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Why Pakistani Medical Graduates Must Remain Free to Emigrate

  • Published: January 29, 2008
  • DOI: 10.1371/journal.pmed.0050002

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Time to act

Posted by plosmedicine on 31 Mar 2009 at 00:26 GMT

Author: Sheheryar Kabraji
Position: Medical Student
Institution: Oxford Medical School
E-mail: sheheryar.kabraji@medschool.ox.ac.uk
Additional Authors: Dr Yureeda Qazi, John Moran Eye Center, University of Utah, UT, USA
Submitted Date: June 07, 2008
Published Date: June 10, 2008
This comment was originally posted as a “Reader Response” on the publication date indicated above. All Reader Responses are now available as comments.

Aly and Taj(1) have added a substantial amount of analysis to the growing body of work that aims to understand the emigration of Pakistani medical graduates to the West.(2) Unfortunately, there is little evidence that the described schemes for repatriation, which could ameliorate the physician shortage in Pakistan, remain anything more than pipe dreams.(1) As previously reported (2) only about 4% (40 of 900) of Aga Khan University (AKU) graduates have returned to Pakistan from specialty training in the West. This is over a period of some 20 years, given that the AKU Medical College was founded in 1983.(3) In that time there has seemingly been no attempt by AKU graduates to establish formal mentorship and exchange programmes between their host institutions in the West and those in Pakistan.(1, 2) Given that ideas of physician exchange and cross-appointments are hardly new, the absence of such initiatives so far does not augur well for future attempts to promote the repatriation of Pakistani medical graduates.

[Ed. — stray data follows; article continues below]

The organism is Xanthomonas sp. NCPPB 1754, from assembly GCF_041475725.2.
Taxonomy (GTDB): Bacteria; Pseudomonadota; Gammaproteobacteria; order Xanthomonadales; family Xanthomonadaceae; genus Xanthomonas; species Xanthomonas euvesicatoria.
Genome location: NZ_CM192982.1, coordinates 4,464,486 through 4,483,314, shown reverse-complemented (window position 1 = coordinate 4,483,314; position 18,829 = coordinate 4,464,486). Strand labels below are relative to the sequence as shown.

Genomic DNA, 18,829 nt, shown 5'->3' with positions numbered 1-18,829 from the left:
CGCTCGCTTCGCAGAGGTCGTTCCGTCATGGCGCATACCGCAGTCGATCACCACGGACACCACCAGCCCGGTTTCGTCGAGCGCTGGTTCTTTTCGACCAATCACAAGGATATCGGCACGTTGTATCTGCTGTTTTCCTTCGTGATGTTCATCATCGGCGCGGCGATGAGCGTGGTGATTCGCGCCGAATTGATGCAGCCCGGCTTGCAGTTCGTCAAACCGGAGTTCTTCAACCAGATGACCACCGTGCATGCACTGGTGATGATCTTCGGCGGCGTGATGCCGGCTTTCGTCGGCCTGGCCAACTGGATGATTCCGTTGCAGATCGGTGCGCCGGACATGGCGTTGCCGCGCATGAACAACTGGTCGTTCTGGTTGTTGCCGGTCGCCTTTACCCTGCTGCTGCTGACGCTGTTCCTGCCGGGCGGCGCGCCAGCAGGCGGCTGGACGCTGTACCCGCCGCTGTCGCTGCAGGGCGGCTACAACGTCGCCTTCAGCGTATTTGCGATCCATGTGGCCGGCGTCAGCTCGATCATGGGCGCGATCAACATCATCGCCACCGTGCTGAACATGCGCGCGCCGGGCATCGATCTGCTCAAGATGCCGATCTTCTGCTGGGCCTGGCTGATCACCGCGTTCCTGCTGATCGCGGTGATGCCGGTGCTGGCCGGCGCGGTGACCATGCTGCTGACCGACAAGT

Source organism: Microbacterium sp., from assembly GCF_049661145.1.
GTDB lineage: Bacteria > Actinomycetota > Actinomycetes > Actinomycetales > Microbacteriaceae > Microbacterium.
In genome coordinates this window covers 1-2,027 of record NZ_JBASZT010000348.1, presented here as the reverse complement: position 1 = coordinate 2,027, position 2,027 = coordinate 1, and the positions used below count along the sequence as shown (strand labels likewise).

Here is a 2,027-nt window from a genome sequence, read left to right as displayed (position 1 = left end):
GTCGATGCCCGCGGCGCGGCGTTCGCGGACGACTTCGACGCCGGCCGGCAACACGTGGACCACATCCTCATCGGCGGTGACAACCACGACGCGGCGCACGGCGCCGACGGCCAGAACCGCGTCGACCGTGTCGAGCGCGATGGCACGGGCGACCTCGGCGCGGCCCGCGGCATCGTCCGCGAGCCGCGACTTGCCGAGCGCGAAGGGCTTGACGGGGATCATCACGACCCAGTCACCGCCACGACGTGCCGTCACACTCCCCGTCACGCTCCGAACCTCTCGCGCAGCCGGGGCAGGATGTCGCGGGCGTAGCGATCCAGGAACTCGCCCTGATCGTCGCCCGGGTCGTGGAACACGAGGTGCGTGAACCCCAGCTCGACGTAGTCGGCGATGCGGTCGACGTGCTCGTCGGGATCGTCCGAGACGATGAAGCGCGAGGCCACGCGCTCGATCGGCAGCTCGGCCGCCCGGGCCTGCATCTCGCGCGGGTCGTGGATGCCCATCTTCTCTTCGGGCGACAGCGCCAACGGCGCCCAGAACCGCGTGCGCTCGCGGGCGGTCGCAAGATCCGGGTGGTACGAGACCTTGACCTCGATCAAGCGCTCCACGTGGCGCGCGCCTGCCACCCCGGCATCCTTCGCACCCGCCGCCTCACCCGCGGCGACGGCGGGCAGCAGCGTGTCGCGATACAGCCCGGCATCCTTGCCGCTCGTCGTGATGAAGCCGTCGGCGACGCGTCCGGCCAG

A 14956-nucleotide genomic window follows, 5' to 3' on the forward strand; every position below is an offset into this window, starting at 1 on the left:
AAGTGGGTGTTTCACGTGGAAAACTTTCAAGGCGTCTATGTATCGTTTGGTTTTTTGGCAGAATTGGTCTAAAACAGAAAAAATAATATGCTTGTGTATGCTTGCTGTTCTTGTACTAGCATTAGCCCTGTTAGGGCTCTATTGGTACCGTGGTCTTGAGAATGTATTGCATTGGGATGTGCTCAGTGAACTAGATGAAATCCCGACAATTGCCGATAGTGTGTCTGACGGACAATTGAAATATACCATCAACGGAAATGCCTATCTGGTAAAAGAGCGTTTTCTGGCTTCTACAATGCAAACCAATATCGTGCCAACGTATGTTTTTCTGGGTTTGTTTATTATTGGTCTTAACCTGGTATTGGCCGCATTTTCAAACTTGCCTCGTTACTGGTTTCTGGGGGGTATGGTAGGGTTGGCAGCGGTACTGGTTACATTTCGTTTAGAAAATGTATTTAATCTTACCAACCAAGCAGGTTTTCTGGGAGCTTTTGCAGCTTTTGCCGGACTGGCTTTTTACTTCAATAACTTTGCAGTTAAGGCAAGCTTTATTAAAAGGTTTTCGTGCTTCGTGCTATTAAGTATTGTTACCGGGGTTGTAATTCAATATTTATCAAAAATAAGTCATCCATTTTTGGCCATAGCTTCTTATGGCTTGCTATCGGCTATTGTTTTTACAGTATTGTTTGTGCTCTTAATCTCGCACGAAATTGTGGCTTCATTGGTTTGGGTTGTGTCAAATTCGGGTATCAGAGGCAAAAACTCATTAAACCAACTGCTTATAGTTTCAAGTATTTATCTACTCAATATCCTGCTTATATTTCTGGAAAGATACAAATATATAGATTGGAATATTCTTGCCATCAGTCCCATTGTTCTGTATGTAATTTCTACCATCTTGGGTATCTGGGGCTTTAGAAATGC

There is no doubting the enormity of the challenge. Implementing such mentorship schemes requires vision, dedication and more than a little finesse as physicians navigate multiple bureaucratic obstacles to establish the free international exchange of medical talent. However, there is an immense resource of well-placed, influential and talented AKU graduates at centres of medical excellence across North America and Europe. They must take the lead and use their positions of medical privilege to set up lasting systems of talent exchange that will benefit both Pakistan and their host countries. One can only hope that upcoming generations of Pakistani medical students will act on these challenges rather than cerebrating in their offices or quadrangles for another 20 years.

(1) Aly Z, Taj F (2008) Why Pakistani Medical Graduates Must Remain Free to Emigrate. PLoS Med 5(1): e2 doi:10.1371/journal.pmed.0050002
(2) Shafqat S, Zaidi AK (2007) Pakistani physicians and the repatriation equation. N Engl J Med 356: 442–443.
(3) http://aku.edu/medicalcol...

No competing interests declared.